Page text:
A lonely scorched survivor

A lonely scorched survivor

Friday, April 19, 2013

When Wine Is In The Food

That wine is the classic food complement is without question. While it originally may have been produced and consumed for the buzz, that gentle, spirit-lifting euphoria, it was only a matter of time before chefs began to experiment with wine in food. How else to explain Oeufs Poché Meurette—eggs poached in red wine? That and numerous other culinary explorations have long confirmed that wine is food.

At the Barras household, wine fulfills a variety of responsibilities as a food item. First, virtually every night wine will accompany whatever we’re having for dinner. Water, beer or other beverages simply don’t elicit the same level of emotional and sensual satisfaction. Second, when it comes to summertime grilling, most of our marinades are made from scratch, and quite often wine is one of the key ingredients. Third, when autumn or wintertime braises or stews are bubbling in the oven, a healthy dose of dry wine, red or white, is frequently part of the recipe. Fourth, for anytime of the year, our roasting pans are typically deglazed to yield a palate-pleasing savory, finishing sauce.

Other than the ubiquitous spicy, tomato-based marinades, most others seem to be cloyingly sweet, fruit-like concoctions or sugary, soy sauced equivalents. If you want to give your palate a break from those, then consider the following: whisk together some dry red wine (any one of the bolder red varieties will work adequately), with a splash of mustard, a few grinds of black pepper, a pinch of fresh or dried herbs (thyme, savory, oregano, rosemary), some minced fresh garlic, and a little olive oil. Pour that emulsified mixture over the scored red meat you’ll be grilling, and let it work its flavoring magic for a couple hours.

Alternately, if you’re grilling chicken or pork then substitute a dry white wine for the red and proceed accordingly. Dry white vermouth, a bottle of which always resides in my fridge, is my “go to” cooking white wine. With aromatic herbs and spices as part of its profile, it brings an interesting flavor nuance to many dishes. Realistically, though, any aromatic, dry white wine will do the deed. Sauvignon blanc, Viognier and Albariño are all good options, since their underlying qualities will show up nicely on the meat. Gewürztraminer and Riesling are good choices if you want fruity “spice box” nuances.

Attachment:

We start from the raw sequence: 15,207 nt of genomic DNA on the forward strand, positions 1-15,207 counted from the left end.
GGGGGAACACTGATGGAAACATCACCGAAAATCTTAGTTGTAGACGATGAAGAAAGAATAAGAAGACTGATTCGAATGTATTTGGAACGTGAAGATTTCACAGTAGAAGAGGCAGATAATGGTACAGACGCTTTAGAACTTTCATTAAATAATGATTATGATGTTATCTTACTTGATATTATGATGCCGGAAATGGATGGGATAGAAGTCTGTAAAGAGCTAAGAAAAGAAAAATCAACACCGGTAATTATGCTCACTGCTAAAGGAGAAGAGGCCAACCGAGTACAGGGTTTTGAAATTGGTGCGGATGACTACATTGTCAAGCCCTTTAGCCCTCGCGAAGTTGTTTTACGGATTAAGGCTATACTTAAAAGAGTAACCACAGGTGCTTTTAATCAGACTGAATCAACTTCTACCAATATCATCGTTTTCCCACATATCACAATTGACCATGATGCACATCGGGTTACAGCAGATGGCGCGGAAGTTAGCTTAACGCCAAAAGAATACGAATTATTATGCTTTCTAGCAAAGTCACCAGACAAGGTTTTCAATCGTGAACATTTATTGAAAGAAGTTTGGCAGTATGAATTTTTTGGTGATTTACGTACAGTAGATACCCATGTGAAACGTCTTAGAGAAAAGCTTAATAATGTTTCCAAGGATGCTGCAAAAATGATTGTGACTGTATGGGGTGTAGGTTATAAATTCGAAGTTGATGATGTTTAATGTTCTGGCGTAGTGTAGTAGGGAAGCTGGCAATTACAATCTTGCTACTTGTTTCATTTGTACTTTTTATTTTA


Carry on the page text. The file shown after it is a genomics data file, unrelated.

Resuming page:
When it comes to the lengthy stewing of meats with wine, look no further than Julia Child’s classic, soul-satisfying Beef Bourgignon—that deep, dark, savory masterpiece that exploits red wine’s aromatic and flavor qualities as the primary recipe ingredient. As for braising recipes, Coq au Vin Rouge is a long time, family favorite with its smoky bacon accents, teasingly sweet onions, and savory shitakes that round out that umami-laden experience. We tend to favor chicken thighs over breasts for this recipe, since breasts tend to dry out even when braised. Which red wines to use for stews and braises? Any young, full bodied, fruit-forward red should perform quite well. However, don’t sacrifice any of your well-aged collectibles—save them for serious swirling and sniffing.

As for deglazing roasting pans—that largely misunderstood and underutilized culinary finishing touch— nothing is simpler than pouring or dabbing off the accumulated fats from the bottom of the roasting pan, adding some broth and a splash of wine and then scraping up the caramelized bits while you simmer and thicken it all with a tablespoon or two of a corn starch and water solution. You will be amazed by the depth of the flavors that come off the bottom of that roasting pan! This works for virtually any item that is dry, oven-roasted that yields caramelized drippings—chicken, beef or lamb. This routine is worth researching and learning. It pays big dividends.

Lastly, the above examples are offered to remind you that wine is a food item that offers many modes of gastronomic enjoyment. If nothing else, they also demonstrate how to deal with that periodic, but very minor dining issue: what to do with last night’s unfinished bottle of wine? Re-cork it, place it in the fridge, and put it to use in subsequent dinners.






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